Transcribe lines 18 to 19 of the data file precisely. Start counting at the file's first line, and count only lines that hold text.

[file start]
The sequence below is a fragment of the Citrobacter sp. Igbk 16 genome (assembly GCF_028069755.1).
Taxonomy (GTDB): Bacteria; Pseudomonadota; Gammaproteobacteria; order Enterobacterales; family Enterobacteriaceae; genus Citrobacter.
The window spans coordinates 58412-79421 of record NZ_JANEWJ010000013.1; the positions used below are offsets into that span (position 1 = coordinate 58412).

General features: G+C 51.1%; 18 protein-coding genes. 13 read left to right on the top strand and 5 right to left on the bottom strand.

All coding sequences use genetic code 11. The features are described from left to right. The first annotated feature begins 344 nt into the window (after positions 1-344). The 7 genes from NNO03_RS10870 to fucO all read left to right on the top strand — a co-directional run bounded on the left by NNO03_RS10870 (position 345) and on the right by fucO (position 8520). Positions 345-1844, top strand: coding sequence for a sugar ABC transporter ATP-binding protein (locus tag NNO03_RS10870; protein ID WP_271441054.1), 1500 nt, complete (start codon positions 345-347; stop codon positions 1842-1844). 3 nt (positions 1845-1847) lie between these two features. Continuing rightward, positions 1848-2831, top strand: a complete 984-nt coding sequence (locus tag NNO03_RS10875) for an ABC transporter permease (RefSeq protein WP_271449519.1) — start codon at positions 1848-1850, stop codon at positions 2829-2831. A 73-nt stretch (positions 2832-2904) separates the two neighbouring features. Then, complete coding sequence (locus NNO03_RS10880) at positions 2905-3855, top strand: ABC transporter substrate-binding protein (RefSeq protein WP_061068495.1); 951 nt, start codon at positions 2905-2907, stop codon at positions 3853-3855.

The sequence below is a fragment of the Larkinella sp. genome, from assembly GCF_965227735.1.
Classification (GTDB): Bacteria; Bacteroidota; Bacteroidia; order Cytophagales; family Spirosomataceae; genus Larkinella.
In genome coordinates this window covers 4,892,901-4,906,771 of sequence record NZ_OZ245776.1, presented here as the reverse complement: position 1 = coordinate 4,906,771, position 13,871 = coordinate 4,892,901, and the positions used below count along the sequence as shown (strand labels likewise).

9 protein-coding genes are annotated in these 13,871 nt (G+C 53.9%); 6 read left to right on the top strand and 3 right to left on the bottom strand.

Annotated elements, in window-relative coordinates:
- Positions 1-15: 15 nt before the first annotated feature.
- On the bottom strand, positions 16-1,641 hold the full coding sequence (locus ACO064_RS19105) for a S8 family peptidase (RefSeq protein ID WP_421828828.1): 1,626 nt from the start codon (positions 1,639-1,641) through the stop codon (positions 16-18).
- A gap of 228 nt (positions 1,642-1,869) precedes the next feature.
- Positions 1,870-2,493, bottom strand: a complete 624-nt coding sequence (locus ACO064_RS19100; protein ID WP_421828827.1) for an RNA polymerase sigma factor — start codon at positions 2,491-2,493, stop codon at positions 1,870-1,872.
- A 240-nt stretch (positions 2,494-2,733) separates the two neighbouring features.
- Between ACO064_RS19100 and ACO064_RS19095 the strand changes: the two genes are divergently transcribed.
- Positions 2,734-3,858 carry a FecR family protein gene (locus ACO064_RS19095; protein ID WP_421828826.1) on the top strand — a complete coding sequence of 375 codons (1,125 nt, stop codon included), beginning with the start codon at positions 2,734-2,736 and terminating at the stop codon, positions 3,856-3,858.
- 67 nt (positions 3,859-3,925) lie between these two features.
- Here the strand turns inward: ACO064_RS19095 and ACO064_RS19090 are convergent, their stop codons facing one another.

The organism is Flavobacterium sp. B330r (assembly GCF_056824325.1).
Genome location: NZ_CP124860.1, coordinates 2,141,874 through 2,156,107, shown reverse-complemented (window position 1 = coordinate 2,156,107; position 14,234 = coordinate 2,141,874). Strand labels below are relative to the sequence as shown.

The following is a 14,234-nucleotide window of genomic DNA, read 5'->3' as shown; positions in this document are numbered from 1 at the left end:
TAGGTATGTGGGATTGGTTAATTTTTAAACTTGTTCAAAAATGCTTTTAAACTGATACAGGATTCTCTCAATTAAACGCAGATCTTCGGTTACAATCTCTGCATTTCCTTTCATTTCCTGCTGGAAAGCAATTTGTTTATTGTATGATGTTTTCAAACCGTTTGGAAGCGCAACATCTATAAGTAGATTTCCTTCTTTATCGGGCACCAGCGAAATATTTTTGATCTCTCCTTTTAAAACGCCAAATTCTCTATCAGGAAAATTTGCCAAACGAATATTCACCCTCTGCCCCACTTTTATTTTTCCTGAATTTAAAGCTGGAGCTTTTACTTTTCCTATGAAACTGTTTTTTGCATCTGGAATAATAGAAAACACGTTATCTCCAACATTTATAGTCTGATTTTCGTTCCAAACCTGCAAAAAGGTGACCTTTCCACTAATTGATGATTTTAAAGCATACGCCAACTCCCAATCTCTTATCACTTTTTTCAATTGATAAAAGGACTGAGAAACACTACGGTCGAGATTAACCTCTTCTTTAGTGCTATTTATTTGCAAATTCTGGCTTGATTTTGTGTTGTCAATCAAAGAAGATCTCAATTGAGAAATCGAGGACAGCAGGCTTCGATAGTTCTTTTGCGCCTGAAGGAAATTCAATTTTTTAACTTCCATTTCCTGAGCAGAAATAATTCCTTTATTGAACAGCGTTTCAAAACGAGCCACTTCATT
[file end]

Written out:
- 67 nt (positions 3,859-3,925) lie between these two features.
- Here the strand turns inward: ACO064_RS19095 and ACO064_RS19090 are convergent, their stop codons facing one another.